Metropolitan regions must take an active role in developing the future of our world. Administrative boundaries should not be a hindrance to European cities’ pursuit to find the best possible solutions to building socially, environmentally and economically sustainable societies.
Many city regions have hard time trying to find common ground on what kind of strategic planning decisions should be made when discussing the future of the region. Different municipalities may have contradictory objectives and priorities, which can lead to internal competition and suboptimization instead of trying to find mutually agreed solutions with shared value for the whole region. When everyone is thinking about themselves, there is often no-one left to think about the metropolitan scale.
The history of voluntary planning in Helsinki Region is long and has been developed in stages. First plan that focused on transportation was made already in 1968 and since then it has been developed to incorporate not only transportation but also land use and housing. The plan is updated every four years. The voluntary regional process (MAL) is not an official part of the juridical planning levels defined in the Finnish Land Use and Building Act, which makes it a more agile process when compared to legally binding planning.
We have just finalized our latest regional land use, housing and transport plan MAL 2019. It describes how the region should be developed by 2030 and 2050. The plan is a road map of how to react to the region’s pressure to grow, how to decrease traffic emissions and with what kind of investments the sustainable development of the region is ensured. The region’s top experts both from municipalities and from Helsinki Region Transportation Planning Authority HSL have prepared the plan. It forms the basis for negotiation with the Finnish state when major infrastructure investments and housing production goals are discussed.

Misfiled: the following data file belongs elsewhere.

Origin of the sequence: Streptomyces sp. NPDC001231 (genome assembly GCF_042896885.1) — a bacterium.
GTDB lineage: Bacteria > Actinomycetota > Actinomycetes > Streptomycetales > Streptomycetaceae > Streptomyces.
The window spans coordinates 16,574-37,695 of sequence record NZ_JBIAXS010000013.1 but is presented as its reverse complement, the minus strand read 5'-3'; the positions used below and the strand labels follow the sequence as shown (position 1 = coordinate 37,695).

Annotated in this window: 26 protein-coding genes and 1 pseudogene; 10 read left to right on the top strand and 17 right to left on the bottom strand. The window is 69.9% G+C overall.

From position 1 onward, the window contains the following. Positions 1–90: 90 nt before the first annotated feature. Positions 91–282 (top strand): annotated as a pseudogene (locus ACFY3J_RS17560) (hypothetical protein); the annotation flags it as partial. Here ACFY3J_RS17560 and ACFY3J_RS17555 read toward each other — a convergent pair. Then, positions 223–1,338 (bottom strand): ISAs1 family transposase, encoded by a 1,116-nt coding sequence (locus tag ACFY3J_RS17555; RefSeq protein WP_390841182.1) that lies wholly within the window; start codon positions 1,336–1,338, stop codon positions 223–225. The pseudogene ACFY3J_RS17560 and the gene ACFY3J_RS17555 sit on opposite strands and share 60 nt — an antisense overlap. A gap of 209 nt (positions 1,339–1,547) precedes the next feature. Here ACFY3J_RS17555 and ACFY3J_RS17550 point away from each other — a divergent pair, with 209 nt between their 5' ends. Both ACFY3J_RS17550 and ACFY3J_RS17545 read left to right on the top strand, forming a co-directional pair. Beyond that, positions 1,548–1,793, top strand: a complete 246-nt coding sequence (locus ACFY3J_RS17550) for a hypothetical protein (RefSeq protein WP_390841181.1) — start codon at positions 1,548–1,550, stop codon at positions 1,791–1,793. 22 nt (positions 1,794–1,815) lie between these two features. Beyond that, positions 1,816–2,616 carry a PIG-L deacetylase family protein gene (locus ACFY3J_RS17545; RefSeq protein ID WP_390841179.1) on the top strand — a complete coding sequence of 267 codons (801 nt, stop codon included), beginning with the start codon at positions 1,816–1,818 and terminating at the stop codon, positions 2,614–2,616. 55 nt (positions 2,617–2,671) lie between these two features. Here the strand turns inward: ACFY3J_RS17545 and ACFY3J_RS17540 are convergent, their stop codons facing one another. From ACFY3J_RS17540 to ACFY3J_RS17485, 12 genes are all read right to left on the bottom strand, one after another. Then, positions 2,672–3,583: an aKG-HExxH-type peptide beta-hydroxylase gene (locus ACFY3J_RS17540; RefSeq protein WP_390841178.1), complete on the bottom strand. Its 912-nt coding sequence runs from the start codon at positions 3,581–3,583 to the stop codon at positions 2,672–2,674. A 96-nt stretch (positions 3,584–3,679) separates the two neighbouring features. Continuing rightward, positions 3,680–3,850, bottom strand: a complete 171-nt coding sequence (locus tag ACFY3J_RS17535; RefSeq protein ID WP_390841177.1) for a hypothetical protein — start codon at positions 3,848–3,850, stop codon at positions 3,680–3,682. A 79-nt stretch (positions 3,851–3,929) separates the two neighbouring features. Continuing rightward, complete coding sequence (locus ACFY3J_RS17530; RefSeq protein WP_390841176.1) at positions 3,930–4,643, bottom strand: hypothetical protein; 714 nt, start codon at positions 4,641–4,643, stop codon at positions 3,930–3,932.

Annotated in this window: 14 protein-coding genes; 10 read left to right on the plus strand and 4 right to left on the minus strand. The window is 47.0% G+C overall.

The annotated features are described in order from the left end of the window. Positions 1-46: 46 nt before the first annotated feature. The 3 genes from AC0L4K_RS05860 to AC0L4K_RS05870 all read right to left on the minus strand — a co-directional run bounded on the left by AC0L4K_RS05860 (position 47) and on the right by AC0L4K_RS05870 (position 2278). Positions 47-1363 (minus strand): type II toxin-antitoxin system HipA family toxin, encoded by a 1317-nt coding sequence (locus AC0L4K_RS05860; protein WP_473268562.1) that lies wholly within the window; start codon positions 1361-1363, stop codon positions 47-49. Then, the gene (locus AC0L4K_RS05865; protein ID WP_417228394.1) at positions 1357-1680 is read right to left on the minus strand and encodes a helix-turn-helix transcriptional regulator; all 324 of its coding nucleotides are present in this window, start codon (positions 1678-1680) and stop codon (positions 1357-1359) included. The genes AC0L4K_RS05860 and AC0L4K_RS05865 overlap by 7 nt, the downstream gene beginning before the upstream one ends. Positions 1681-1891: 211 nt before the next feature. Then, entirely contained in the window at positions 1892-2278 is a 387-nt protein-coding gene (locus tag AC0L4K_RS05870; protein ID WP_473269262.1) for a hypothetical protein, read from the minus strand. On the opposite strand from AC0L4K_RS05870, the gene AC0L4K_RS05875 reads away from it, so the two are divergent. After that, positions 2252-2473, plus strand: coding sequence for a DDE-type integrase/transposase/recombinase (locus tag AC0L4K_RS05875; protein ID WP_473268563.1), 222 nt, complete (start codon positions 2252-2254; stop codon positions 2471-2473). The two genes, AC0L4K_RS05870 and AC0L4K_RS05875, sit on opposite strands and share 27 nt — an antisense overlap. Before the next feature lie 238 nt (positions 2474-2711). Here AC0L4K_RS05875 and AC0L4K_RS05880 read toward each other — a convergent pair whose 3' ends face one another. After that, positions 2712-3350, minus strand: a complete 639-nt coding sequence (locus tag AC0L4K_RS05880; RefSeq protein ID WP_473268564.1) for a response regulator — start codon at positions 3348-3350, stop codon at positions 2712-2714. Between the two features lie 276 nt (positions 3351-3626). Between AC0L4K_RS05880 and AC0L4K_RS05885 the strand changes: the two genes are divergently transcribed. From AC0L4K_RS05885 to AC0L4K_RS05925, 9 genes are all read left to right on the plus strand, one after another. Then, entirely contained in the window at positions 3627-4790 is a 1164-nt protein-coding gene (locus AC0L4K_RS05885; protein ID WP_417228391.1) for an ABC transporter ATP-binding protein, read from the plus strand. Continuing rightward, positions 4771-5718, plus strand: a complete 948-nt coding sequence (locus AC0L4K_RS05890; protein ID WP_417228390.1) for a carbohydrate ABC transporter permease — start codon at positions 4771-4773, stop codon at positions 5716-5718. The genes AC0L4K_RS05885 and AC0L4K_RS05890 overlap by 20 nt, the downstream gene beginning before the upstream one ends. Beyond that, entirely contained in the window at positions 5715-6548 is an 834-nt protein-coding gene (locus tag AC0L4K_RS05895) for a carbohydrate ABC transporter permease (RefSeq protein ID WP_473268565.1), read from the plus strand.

The Helsinki region is growing rapidly; therefore managing growth sustainably is one of the main objectives of the plan. The MAL 2019 plan defines the primary development zones of the region, in which the majority of future housing production will be directed. Directing growth to the current city structure and especially to areas where public transport is a competitive option when compared with a private car is now a mutually agreed collective policy. There is a special focus on station areas and the enabling of infill development. We see heavy investment in rail transport and bicycle transport, and road traffic will be developed with goods transportation and public transport at the forefront. CO2 emissions from traffic will be reduced to half by 2030.
The value of the plan created out of the cooperation of the municipalities is not just in the implementation but also in the process itself. The regional cooperation, based on voluntary cooperation, supplements the planning hierarchy defined in the land use and building act and as a flexible and continuous process, enables the updating of the resilience of the regional vision.
It is not easy to change one’s perspective from municipal to metropolitan – but it is possible. It requires both continuous discussion and systematic building of common understanding among all stakeholders.